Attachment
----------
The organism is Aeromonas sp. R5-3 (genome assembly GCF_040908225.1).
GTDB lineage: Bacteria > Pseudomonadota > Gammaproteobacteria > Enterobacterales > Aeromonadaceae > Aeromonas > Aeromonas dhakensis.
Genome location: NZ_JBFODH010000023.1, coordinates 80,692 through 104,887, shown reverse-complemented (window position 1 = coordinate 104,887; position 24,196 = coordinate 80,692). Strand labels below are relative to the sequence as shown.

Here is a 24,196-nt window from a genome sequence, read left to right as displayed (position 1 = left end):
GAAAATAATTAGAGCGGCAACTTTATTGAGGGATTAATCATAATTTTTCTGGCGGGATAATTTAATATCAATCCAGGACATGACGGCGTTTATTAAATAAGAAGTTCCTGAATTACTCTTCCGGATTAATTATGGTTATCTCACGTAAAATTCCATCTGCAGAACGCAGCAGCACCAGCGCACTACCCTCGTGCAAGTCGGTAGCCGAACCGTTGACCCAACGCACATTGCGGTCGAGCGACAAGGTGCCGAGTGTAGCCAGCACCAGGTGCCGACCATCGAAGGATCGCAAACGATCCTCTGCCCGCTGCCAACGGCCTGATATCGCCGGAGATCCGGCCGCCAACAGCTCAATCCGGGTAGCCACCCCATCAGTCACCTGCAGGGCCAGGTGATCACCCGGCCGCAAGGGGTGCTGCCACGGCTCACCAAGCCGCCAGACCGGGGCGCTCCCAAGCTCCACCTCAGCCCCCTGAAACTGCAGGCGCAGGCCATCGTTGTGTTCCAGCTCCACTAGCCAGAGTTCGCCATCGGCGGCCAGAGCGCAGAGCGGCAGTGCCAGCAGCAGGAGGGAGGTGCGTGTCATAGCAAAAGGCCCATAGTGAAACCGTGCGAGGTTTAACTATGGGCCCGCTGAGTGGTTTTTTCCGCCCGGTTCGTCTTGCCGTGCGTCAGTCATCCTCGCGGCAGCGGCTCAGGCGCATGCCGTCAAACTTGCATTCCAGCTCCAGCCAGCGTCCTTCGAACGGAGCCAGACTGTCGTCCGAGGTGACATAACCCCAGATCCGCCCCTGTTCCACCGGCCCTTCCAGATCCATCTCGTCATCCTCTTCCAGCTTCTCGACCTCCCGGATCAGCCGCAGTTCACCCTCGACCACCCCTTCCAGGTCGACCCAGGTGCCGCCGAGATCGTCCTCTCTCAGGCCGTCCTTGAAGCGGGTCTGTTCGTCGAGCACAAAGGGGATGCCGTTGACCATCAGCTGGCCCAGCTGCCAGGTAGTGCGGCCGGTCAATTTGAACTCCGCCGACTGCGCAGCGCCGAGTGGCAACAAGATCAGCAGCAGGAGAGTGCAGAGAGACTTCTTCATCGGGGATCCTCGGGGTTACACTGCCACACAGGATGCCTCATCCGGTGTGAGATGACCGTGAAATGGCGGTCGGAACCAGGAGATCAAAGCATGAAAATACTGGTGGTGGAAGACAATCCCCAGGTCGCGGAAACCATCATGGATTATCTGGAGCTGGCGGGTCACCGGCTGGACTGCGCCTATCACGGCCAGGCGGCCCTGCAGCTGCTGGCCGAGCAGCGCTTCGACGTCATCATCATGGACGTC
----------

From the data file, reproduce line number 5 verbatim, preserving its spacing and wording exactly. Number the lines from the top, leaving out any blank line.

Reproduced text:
GAAAATAATTAGAGCGGCAACTTTATTGAGGGATTAATCATAATTTTTCTGGCGGGATAATTTAATATCAATCCAGGACATGACGGCGTTTATTAAATAAGAAGTTCCTGAATTACTCTTCCGGATTAATTATGGTTATCTCACGTAAAATTCCATCTGCAGAACGCAGCAGCACCAGCGCACTACCCTCGTGCAAGTCGGTAGCCGAACCGTTGACCCAACGCACATTGCGGTCGAGCGACAAGGTGCCGAGTGTAGCCAGCACCAGGTGCCGACCATCGAAGGATCGCAAACGATCCTCTGCCCGCTGCCAACGGCCTGATATCGCCGGAGATCCGGCCGCCAACAGCTCAATCCGGGTAGCCACCCCATCAGTCACCTGCAGGGCCAGGTGATCACCCGGCCGCAAGGGGTGCTGCCACGGCTCACCAAGCCGCCAGACCGGGGCGCTCCCAAGCTCCACCTCAGCCCCCTGAAACTGCAGGCGCAGGCCATCGTTGTGTTCCAGCTCCACTAGCCAGAGTTCGCCATCGGCGGCCAGAGCGCAGAGCGGCAGTGCCAGCAGCAGGAGGGAGGTGCGTGTCATAGCAAAAGGCCCATAGTGAAACCGTGCGAGGTTTAACTATGGGCCCGCTGAGTGGTTTTTTCCGCCCGGTTCGTCTTGCCGTGCGTCAGTCATCCTCGCGGCAGCGGCTCAGGCGCATGCCGTCAAACTTGCATTCCAGCTCCAGCCAGCGTCCTTCGAACGGAGCCAGACTGTCGTCCGAGGTGACATAACCCCAGATCCGCCCCTGTTCCACCGGCCCTTCCAGATCCATCTCGTCATCCTCTTCCAGCTTCTCGACCTCCCGGATCAGCCGCAGTTCACCCTCGACCACCCCTTCCAGGTCGACCCAGGTGCCGCCGAGATCGTCCTCTCTCAGGCCGTCCTTGAAGCGGGTCTGTTCGTCGAGCACAAAGGGGATGCCGTTGACCATCAGCTGGCCCAGCTGCCAGGTAGTGCGGCCGGTCAATTTGAACTCCGCCGACTGCGCAGCGCCGAGTGGCAACAAGATCAGCAGCAGGAGAGTGCAGAGAGACTTCTTCATCGGGGATCCTCGGGGTTACACTGCCACACAGGATGCCTCATCCGGTGTGAGATGACCGTGAAATGGCGGTCGGAACCAGGAGATCAAAGCATGAAAATACTGGTGGTGGAAGACAATCCCCAGGTCGCGGAAACCATCATGGATTATCTGGAGCTGGCGGGTCACCGGCTGGACTGCGCCTATCACGGCCAGGCGGCCCTGCAGCTGCTGGCCGAGCAGCGCTTCGACGTCATCATCATGGACGTC